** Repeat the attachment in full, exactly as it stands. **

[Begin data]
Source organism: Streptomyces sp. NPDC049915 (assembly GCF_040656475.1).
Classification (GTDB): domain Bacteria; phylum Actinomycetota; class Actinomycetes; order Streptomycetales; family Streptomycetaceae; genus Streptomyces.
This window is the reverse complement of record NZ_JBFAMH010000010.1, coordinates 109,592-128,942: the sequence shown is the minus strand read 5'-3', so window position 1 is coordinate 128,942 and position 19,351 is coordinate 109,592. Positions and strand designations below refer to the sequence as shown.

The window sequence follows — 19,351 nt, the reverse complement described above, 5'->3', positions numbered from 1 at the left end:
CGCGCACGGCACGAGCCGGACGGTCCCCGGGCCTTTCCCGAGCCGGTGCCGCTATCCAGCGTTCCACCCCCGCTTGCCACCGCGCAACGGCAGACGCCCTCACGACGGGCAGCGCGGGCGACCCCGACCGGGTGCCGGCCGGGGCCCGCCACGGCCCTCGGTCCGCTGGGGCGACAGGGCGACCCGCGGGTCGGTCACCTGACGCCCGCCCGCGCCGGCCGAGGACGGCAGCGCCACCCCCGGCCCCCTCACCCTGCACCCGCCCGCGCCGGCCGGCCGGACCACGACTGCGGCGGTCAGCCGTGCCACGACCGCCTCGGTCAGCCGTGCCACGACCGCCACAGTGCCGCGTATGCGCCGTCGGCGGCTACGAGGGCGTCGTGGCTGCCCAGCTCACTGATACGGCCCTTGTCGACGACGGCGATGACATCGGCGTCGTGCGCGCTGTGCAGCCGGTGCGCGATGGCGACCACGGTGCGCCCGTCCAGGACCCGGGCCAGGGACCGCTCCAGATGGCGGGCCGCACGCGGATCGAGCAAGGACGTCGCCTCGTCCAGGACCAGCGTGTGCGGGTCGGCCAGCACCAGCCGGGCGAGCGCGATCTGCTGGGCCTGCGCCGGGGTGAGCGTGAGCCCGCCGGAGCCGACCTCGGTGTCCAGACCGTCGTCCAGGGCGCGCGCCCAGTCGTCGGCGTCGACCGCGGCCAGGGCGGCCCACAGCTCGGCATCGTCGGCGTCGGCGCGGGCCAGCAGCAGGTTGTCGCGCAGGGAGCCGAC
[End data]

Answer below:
Source organism: Streptomyces sp. NPDC049915 (assembly GCF_040656475.1).
Classification (GTDB): domain Bacteria; phylum Actinomycetota; class Actinomycetes; order Streptomycetales; family Streptomycetaceae; genus Streptomyces.
This window is the reverse complement of record NZ_JBFAMH010000010.1, coordinates 109,592-128,942: the sequence shown is the minus strand read 5'-3', so window position 1 is coordinate 128,942 and position 19,351 is coordinate 109,592. Positions and strand designations below refer to the sequence as shown.

The window sequence follows — 19,351 nt, the reverse complement described above, 5'->3', positions numbered from 1 at the left end:
CGCGCACGGCACGAGCCGGACGGTCCCCGGGCCTTTCCCGAGCCGGTGCCGCTATCCAGCGTTCCACCCCCGCTTGCCACCGCGCAACGGCAGACGCCCTCACGACGGGCAGCGCGGGCGACCCCGACCGGGTGCCGGCCGGGGCCCGCCACGGCCCTCGGTCCGCTGGGGCGACAGGGCGACCCGCGGGTCGGTCACCTGACGCCCGCCCGCGCCGGCCGAGGACGGCAGCGCCACCCCCGGCCCCCTCACCCTGCACCCGCCCGCGCCGGCCGGCCGGACCACGACTGCGGCGGTCAGCCGTGCCACGACCGCCTCGGTCAGCCGTGCCACGACCGCCACAGTGCCGCGTATGCGCCGTCGGCGGCTACGAGGGCGTCGTGGCTGCCCAGCTCACTGATACGGCCCTTGTCGACGACGGCGATGACATCGGCGTCGTGCGCGCTGTGCAGCCGGTGCGCGATGGCGACCACGGTGCGCCCGTCCAGGACCCGGGCCAGGGACCGCTCCAGATGGCGGGCCGCACGCGGATCGAGCAAGGACGTCGCCTCGTCCAGGACCAGCGTGTGCGGGTCGGCCAGCACCAGCCGGGCGAGCGCGATCTGCTGGGCCTGCGCCGGGGTGAGCGTGAGCCCGCCGGAGCCGACCTCGGTGTCCAGACCGTCGTCCAGGGCGCGCGCCCAGTCGTCGGCGTCGACCGCGGCCAGGGCGGCCCACAGCTCGGCATCGTCGGCGTCGGCGCGGGCCAGCAGCAGGTTGTCGCGCAGGGAGCCGAC